I missed a good chunk of the longest discussion of the evening because I left the meeting for about an hour to attend the Potrero Hill Democratic Club’s endorsement meeting (and thank you, PH Dems, for the endorsement! The list is growing . . . check it out here).
Verizon is offering to donate $3 million in devices (iPads, with free data plans!) and other supports, to students and teachers at Hoover, Denman and Roosevelt Middle Schools. This is great, and the Board is appropriately grateful for the donation, but had a long discussion about whether the additional donation of iPad cases and tote bags with scaled-back Verizon branding required a waiver for the Board’s Commercial Free Schools Policy (last seen at our August 9 meeting when the Board agreed to allow Golden State Warriors branding on a newly-refurbished basketball court at Willie Brown MS). The iPads need cases–middle-schoolers being the lovably clumsy half-kids half-teens they are–yet purchasing our own cases (which would probably come with some other company’s logo on them) would cost us $68,000.
Principles are pesky things sometimes. On the one hand, I am bombarded by commercial logos every day and I do manage to (most of the time) utilize critical thinking about the companies with whom I choose to do business. If a company is offering an expensive, desirable and useful device free to students, what’s the big deal about a small corporate logo on the case? After all, when I start up my own iPad, it always displays an Apple apple, and there’s an ever-present logo on the back. Won’t the kids be just as influenced by that logo as they would by the Verizon logo?
Probably. And yet. While it’s pretty much impossible to escape commercialization in this country, I applaud the school district and my colleagues on the Board for continuing to try. I appreciate it that we willingly have an hourlong discussion about whether it’s OK to accept a donation that comes with a small string that could have unintended consequences on the minds and opinions of the young people we are entrusted with educating. It’s why this work isn’t for everyone — the people who impatiently say: “oh my goodness, just accept the iPads and move on!” are missing the importance of carefully considering the impact of every decision, however tedious those discussions become sometimes.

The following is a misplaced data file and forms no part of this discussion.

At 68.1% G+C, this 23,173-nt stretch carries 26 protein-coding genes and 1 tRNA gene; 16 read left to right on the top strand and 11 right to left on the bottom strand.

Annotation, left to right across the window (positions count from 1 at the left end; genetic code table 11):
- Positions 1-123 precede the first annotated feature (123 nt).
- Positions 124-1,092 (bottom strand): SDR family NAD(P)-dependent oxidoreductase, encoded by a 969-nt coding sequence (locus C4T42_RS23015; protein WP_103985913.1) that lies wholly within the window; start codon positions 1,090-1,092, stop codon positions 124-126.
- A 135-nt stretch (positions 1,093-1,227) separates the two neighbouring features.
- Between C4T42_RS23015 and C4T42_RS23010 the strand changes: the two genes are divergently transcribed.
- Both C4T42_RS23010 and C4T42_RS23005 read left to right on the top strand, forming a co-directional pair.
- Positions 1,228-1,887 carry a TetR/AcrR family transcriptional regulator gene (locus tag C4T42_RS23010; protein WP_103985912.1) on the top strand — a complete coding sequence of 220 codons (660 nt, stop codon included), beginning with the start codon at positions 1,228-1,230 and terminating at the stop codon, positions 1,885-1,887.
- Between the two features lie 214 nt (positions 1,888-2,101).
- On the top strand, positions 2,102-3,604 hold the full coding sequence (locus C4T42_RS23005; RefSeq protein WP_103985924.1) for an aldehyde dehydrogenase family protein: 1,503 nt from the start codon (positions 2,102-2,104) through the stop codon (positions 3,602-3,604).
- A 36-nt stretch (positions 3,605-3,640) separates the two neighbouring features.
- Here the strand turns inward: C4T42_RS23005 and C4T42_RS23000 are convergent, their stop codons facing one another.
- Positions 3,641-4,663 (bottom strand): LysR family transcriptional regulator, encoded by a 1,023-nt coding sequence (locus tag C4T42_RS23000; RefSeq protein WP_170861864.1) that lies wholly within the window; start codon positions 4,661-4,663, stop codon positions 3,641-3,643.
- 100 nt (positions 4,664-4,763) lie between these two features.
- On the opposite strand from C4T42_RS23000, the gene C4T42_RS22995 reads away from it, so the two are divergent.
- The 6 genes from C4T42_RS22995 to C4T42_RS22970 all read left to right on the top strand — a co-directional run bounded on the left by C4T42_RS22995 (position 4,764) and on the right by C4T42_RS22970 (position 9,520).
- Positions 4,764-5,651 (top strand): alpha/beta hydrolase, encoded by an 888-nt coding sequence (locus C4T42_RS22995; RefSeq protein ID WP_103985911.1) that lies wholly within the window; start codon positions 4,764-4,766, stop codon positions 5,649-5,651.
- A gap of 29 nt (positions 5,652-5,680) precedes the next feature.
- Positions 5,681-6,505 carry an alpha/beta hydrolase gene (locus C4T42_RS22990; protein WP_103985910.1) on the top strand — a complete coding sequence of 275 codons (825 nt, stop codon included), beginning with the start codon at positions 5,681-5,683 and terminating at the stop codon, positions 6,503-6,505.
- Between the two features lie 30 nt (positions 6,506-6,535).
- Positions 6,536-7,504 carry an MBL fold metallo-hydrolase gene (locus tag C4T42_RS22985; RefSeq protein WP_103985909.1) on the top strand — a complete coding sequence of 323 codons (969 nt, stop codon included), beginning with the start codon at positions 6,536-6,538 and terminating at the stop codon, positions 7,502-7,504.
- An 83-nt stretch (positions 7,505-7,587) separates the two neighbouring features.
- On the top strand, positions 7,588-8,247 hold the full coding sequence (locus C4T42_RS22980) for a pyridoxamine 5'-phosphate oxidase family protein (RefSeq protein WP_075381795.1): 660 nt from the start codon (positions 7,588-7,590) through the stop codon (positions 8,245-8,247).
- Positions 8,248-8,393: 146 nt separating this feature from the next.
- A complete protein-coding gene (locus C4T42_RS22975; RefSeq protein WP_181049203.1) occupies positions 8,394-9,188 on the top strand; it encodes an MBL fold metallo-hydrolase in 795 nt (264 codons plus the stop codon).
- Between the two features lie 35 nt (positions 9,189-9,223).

Tonight, we finally agreed to accept the devices and agreed to hold an event with students, teachers and parents to celebrate and appropriately thank Verizon for the donation, but directed staff to ask the company whether they would be willing to donate cases without their logo. We agreed that Verizon-branded signage at the event is an acceptable string to attach, but cases that a student may look at every single day for his or her middle school years? Maybe not. Even when such a discussion makes a meeting that should be over at 9 p.m. end at 10:30, I would say it’s worth it. And, you’ve got me to blog it, so you don’t even have to be there — you can just read about it!
Anyway. I also need to appreciate Interim Superintendent Myong Leigh, who has stepped into this role like he has always owned it. I know he doesn’t want it forever — he’s made that abundantly clear — and he’s stepped up just the same. His Superintendent’s remarks at tonight’s meeting made clear that he is taking this new role seriously. I am so grateful to him.
We also heard from a lot of parents and (adorable, smart and articulate) students at Francis Scott Key Elementary school regarding their concerns about a particular classroom. Because I cannot discuss personnel matters I will simply echo Superintendent Leigh in saying that parents have been heard and administrators are actively working to address the situation. I understand the parents’ concerns and I expect a resolution very soon.
Other actions tonight:
- Unanimously accepted the nominations for members of the Childcare Planning and Advisory Council (CPAC);
- Adopted policies (updated to reflect current practice and state law) around our management of charter schools;
- Unanimously endorsed YES on Prop. 57 (to increase parole and good behavior opportunities for felons convicted of nonviolent crimes and allow judges, not prosecutors, to decide whether to try certain juveniles as adults in court);
- Unanimously endorsed YES on Prop 56 (to increase the cigarette tax by $2.00 per pack, with equivalent increases on other tobacco products and electronic cigarettes);
- Unanimously endorsed YES on Prop. N (to allow non-citizen voting in local SF school board elections).